Mr Yumkella has a nice contribution on Project Syndicate entitled “The Power of the Prize“. He writes that “for centuries, governments have used prizes to spur innovative research that yields creative solutions to pressing global challenges,” and continues to provide interesting examples. He emphasizes that prizes should be used by governments to increase R&D towards clean technology. I have a couple of thoughts on this:
It is certainly correct to emphasize that prizes have the potential to attract R&D directed towards clean technology. However, the one big problem with relying on prizes is that they provide money only ex post, if an innovation has been made and proven useful. But it is also true that R&D for clean technology often requires substantial finances up front. It is, therefore, more likely that prizes attract R&D activities on smaller problems that may be solvable without large up-front sunk costs than on bigger ones like car engine efficiency.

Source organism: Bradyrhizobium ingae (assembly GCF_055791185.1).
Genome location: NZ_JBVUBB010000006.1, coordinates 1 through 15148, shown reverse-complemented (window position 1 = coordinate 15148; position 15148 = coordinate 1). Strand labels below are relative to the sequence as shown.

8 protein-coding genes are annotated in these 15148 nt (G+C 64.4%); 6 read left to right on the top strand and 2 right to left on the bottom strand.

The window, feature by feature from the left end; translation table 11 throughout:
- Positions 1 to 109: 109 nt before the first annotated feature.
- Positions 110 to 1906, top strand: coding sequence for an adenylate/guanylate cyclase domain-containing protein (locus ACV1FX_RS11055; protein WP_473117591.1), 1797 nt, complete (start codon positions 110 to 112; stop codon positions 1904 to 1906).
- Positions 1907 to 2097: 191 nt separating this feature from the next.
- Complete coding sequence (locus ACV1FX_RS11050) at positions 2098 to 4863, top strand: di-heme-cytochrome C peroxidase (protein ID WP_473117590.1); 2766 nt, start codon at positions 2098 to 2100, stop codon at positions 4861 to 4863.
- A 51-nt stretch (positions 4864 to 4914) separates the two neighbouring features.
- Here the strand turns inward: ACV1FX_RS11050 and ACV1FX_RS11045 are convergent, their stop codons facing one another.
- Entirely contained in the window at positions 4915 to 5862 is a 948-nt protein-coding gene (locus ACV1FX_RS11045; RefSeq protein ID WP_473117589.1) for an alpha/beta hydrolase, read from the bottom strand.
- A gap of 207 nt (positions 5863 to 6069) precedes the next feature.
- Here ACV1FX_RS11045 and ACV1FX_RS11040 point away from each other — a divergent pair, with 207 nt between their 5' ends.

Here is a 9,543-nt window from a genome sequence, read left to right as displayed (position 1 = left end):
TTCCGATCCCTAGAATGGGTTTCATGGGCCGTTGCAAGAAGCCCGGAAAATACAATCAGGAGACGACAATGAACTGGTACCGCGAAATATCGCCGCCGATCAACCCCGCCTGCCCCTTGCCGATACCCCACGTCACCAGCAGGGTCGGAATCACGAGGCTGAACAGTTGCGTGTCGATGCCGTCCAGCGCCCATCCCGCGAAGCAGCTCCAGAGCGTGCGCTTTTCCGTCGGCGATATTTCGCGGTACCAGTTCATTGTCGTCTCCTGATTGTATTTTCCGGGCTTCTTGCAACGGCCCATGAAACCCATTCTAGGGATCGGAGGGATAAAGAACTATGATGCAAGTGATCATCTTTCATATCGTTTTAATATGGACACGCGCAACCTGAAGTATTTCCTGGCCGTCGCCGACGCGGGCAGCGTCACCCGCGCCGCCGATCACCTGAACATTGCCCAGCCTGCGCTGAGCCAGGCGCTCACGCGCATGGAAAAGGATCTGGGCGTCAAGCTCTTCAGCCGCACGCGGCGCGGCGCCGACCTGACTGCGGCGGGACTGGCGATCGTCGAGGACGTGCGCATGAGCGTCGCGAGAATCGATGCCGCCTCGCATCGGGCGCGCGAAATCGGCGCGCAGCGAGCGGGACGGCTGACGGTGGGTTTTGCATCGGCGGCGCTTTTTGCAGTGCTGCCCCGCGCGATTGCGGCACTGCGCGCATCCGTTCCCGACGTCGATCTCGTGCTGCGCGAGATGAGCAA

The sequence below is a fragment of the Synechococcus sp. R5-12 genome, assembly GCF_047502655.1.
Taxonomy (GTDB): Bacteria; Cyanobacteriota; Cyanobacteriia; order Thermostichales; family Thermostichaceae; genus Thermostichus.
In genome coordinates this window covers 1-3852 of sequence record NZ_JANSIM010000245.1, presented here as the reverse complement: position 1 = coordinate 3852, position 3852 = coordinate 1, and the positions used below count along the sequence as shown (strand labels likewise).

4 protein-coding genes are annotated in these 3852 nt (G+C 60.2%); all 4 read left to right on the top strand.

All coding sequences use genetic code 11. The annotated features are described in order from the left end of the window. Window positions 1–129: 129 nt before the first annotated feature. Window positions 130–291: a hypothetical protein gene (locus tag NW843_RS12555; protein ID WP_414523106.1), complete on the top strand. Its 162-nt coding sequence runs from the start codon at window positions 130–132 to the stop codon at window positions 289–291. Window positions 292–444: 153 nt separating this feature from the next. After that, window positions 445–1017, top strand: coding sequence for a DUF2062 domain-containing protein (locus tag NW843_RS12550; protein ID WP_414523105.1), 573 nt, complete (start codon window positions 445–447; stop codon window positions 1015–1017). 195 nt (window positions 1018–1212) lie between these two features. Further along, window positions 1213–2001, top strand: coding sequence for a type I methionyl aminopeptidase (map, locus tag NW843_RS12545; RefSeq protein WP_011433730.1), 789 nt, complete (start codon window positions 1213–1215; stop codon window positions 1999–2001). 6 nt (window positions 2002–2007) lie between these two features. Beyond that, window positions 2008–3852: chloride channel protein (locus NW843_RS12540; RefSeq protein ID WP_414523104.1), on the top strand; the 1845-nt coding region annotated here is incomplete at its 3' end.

Also, it may be questionable inhowfar prizes really provide incentives to undertake R&D activities. It may simply be that someone wants to make a certain process more efficient or attempts to find a solution to a problem without having been initially drawn to it by the possibility of obtaining a prize. This was, for example, the case for the development of the zeer pot.
Clearly, it is unlikely that prizes harm incentives. However, one way to really increase the usefulness of prizes is to link prizes to specific research questions. Like this researchers will know what financial remuneration they may obtain in case they find a solution to that specific question.